The bit should be one inch and seven-eights round, and five inches in the draw, or between the rings. It should also have a sweep of one quarter of an inch to the five inches long. I refer now to the bit for the blind bridle. With a bit of this kind it is almost impossible to injure the mule’s mouth, unless he is very young, and it cannot be done then if the animal is handled with proper care.

There is another matter in regard to harnessing the mule which I deem worthy of notice here. Government teamsters, as a general thing, like to see a mule’s head reined tightly up. I confess that, with all my experience, I have never seen the benefit there was to be derived from this. I always found that the mules worked better when allowed to carry his head and neck in a natural position. When not reined up at all, he will do more work, out-pull, and wear out the one that is. At present, nearly all the Government mule-teams are reined up, and worked with a single rein. This is the old Virginia way of driving mules.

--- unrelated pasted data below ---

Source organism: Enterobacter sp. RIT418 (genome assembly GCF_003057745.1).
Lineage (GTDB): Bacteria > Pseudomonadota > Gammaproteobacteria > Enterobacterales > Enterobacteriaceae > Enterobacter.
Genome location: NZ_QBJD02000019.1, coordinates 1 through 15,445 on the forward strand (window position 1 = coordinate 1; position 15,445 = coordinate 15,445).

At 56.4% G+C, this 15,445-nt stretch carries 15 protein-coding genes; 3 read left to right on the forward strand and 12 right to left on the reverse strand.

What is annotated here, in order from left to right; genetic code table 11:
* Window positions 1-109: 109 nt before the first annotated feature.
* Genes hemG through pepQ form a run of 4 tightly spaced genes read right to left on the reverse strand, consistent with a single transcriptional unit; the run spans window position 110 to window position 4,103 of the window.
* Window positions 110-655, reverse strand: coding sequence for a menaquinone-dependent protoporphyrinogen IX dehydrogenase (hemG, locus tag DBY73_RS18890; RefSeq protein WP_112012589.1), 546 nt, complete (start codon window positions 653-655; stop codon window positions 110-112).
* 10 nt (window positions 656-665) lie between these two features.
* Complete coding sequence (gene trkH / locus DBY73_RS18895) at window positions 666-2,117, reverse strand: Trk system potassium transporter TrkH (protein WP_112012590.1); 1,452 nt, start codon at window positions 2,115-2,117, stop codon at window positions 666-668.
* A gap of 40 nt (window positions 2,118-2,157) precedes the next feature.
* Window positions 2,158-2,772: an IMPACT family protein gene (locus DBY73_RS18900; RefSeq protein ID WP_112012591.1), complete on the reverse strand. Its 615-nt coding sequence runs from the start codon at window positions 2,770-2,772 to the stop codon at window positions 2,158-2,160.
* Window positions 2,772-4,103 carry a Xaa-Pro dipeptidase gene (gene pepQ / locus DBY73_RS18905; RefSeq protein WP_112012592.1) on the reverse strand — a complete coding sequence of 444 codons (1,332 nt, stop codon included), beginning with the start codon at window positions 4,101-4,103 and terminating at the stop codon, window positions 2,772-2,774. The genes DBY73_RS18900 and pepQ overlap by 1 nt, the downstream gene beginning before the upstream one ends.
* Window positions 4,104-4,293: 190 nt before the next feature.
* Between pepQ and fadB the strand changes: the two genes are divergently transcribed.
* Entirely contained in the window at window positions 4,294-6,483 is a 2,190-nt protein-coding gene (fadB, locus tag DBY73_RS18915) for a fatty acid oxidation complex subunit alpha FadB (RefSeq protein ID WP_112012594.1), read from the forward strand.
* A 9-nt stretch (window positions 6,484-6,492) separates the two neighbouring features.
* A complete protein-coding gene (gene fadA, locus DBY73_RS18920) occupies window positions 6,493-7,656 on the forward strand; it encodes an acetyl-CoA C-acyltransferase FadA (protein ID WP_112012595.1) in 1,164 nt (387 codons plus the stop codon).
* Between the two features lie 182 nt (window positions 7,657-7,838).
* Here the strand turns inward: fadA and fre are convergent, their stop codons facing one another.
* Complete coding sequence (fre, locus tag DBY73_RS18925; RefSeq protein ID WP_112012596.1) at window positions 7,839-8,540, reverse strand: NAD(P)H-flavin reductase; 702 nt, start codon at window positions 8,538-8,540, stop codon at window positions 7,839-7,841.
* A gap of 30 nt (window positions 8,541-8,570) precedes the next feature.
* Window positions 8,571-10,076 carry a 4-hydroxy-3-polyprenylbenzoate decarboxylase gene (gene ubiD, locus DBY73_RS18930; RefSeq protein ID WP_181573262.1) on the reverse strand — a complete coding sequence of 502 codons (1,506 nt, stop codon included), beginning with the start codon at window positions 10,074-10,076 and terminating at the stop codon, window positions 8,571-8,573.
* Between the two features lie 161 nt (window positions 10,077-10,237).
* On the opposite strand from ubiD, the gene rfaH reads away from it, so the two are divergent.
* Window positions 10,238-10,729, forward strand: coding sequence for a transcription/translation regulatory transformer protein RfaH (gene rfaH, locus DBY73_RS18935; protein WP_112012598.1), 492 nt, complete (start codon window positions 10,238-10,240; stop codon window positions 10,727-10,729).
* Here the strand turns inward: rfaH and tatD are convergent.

I never heard but one reason given for reining the heads of a mule-team up tight, and that was, that it made the animals look better.